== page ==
Not every good deed was grand. Some days all I did was pick up litter, compliment a stranger on his garden or donate my Canadian Tire "money" to charity. But, if you think about it, each of these acts had the potential to lead to something positive, something bigger.
Other deeds meant setting time aside. I snuck over to my neighbours' house to mow their overgrown lawn while they were at work. I brought used toys to a daycare centre. I pulled weeds at a local school's garden. Surprisingly, the deed didn't usually eat as much time out of my day as I'd thought.
Passing it on
Each day, I'd tell my family about what I'd done, whether it was cleaning dog poo from the lawn of the old lady on the corner, or making an online donation for earthquake victims. This banter around the dinner table was beginning to affect Emily. She announced that she'd started a "good deed contest" with her friends at school. Then one day my daughter came off the school bus with bigger news: She'd launched a Litter Club, prevailing upon her pals to help her pick up garbage from the schoolyard. The idea evolved. When word had got back to the teacher, suddenly the school was announcing a weekly, outdoor litter cleanup. I tingled with pride.
Page 2 of 3 - Read page three to see how doing good deeds can change you in the long run
As the weeks went on, I spotted changes in myself as well. I felt more alert, more aware of my immediate surroundings as well as larger, global issues. At first I was simply keeping a necessary lookout for potential good deeds to fill my quota. After a while, it became habit. Without warning, I started to feel a greater responsibility for my community, no longer sanctioned to stick my head in the sand.
While running errands on Day 41, I stopped in at a coffee shop. I got the attention of a young, tall guy in an apron and dumped some change on the counter. "The next senior who comes in," I said, "tell them the coffee has already been paid for." My cheeks flushed red-hot. I was self-conscious, but determined.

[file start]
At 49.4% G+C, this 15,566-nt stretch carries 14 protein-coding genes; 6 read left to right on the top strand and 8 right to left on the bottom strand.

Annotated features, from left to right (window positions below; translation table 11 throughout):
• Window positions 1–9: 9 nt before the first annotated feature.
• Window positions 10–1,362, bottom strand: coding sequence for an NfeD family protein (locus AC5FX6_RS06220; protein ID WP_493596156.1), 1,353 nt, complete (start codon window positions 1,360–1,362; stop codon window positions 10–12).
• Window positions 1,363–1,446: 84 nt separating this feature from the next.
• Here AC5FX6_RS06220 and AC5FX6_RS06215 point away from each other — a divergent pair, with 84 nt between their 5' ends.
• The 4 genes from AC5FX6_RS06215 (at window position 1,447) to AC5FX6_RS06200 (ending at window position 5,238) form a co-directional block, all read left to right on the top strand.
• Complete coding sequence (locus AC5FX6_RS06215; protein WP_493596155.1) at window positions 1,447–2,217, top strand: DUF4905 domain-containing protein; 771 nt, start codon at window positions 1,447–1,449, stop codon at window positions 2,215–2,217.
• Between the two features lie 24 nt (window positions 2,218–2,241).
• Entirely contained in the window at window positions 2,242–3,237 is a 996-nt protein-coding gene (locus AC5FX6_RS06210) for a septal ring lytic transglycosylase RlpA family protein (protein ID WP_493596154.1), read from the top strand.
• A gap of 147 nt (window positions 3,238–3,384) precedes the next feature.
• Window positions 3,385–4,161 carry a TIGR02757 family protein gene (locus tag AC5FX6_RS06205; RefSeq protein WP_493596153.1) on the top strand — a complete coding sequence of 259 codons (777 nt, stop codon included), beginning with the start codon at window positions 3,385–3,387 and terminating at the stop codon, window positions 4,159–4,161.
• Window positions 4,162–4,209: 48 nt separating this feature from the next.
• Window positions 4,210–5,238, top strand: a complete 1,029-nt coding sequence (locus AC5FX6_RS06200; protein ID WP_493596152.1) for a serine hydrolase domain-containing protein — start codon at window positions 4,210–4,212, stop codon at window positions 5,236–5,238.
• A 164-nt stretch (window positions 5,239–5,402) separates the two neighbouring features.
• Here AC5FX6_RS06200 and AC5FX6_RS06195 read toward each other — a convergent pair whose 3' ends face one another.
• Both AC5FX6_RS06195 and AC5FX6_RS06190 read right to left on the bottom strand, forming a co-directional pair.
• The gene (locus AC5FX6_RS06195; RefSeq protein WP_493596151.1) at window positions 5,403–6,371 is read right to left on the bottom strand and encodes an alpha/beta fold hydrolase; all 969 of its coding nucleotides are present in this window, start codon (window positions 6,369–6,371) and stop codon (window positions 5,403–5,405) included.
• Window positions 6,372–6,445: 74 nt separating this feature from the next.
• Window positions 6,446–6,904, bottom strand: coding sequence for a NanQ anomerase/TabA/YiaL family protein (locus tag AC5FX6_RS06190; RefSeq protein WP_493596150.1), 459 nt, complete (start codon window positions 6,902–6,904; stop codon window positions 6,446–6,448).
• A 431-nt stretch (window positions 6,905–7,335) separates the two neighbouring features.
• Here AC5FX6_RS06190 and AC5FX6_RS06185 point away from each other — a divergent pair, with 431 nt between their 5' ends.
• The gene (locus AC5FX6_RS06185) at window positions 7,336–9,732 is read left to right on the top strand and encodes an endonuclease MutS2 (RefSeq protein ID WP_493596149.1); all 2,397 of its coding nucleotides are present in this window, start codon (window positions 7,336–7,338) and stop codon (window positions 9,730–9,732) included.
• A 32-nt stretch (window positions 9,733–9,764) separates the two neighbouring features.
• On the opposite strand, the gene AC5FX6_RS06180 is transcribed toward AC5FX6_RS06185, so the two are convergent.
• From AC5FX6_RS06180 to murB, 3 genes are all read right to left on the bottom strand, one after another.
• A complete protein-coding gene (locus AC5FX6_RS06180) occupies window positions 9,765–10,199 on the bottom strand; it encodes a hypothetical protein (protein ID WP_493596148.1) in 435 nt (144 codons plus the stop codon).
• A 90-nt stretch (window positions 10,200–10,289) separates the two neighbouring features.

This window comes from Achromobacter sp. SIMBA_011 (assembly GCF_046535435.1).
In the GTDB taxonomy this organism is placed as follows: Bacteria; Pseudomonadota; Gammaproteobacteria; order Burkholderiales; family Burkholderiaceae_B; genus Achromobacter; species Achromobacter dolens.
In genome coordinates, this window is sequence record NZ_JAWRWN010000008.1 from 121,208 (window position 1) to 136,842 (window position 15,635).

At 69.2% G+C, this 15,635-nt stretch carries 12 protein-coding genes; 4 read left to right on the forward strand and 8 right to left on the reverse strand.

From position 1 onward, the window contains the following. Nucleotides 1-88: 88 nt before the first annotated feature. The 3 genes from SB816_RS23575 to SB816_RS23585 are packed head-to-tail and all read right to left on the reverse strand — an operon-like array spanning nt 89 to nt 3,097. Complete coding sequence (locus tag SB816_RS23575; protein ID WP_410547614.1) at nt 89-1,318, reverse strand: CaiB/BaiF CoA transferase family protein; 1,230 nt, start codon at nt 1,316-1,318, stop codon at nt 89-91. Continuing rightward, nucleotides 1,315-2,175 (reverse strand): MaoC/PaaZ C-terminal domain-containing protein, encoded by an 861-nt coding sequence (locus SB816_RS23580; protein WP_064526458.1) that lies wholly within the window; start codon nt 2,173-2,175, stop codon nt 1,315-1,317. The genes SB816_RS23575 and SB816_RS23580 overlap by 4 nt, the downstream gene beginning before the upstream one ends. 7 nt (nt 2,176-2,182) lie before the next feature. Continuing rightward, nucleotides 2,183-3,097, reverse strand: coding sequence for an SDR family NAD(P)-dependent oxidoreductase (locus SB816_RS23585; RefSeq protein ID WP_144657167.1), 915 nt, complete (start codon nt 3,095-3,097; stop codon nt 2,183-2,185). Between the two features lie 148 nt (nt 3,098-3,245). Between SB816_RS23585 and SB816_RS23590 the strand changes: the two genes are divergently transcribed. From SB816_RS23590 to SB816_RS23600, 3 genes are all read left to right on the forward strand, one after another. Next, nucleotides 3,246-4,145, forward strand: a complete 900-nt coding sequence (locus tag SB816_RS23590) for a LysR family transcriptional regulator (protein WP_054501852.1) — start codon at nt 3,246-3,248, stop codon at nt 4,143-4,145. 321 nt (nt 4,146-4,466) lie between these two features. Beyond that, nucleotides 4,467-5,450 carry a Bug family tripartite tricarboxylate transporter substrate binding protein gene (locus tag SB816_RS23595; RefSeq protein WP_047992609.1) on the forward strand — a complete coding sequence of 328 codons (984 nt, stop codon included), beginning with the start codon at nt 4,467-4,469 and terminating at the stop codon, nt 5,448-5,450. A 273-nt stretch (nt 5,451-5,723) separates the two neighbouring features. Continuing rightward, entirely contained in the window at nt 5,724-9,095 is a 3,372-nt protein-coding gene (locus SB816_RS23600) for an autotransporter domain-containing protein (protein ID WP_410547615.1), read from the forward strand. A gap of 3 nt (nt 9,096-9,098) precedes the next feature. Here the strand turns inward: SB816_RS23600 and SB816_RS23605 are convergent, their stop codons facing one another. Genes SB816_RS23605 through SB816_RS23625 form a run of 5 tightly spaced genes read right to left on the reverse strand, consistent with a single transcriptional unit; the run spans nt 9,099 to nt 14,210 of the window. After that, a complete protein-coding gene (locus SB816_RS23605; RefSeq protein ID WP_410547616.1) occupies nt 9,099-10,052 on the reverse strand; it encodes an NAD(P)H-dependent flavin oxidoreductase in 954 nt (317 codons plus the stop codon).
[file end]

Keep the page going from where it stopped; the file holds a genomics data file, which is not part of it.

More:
Nevertheless, I couldn't resist checking in the next week to find out what had happened. The same man was there, smiling. "Yeah, the money's been used," he said – rather proudly, I thought. He quickly explained that the change had paid for two seniors' orders – only because he'd added cash from the till. "That was nice of you," I said, astonished. "They really liked it," he replied, grinning broadly. As my daughter mused: "When you do good deeds, it makes other people do good deeds."
By the final week, as I walked to a nursing home in my neighbourhood with an armful of flowers, I realized that I was close to accomplishing what had at first seemed so unattainable. I celebrated Day 50 by making cupcakes and distributing them to neighbours – including one couple who we don't exactly play bridge with every Saturday night. (I explained to Emily: when you turn your enemies into friends, you have no more enemies.)
I was pleased with myself for making it through the 50 days, then stunned and humbled by my analysis: three-quarters of my good deeds had cost no money. The average time they'd taken was 17 minutes each. And, OK, my energy level is still challenged, but my feel-good factor had truly soared.
50 days and counting
Certain practices have since stuck with me: I notice more; I help more; I do many more good deeds than I used to.
And how about my daughter? Her track record speaks for itself. Since those pivotal 50 days she has donated birthday toys to a women's shelter, used her allowance money to buy mosquito netting for a family in Niger and helped raise funds for Christmas toys for needy children.
Recently Emily sacrificed 10 inches of her hair for a charity that makes wigs for sick kids. It was quite a shift from braids to a pixie cut, but my daughter giggled as her long locks fell through the scissors and to the floor.
Emily gets it now: When she sees me help a senior in a store, or bring homemade soup to new parents on our street, she doesn't ask me: "Why?" She's right there beside me, reaching up to ring the doorbell
Take the good deeds challenge
Challenge your family to make this December a season of living generously. Come up with your own list of good deeds that don't cost a dime, such as scraping the ice off a neighbour's car. Then, get out the calendar and mark down what you plan to do each day. You can even encourage some friendly competition among your kids – and with your spouse.
Check out good deed ideas so you can start on your 50 good deeds for 50 days!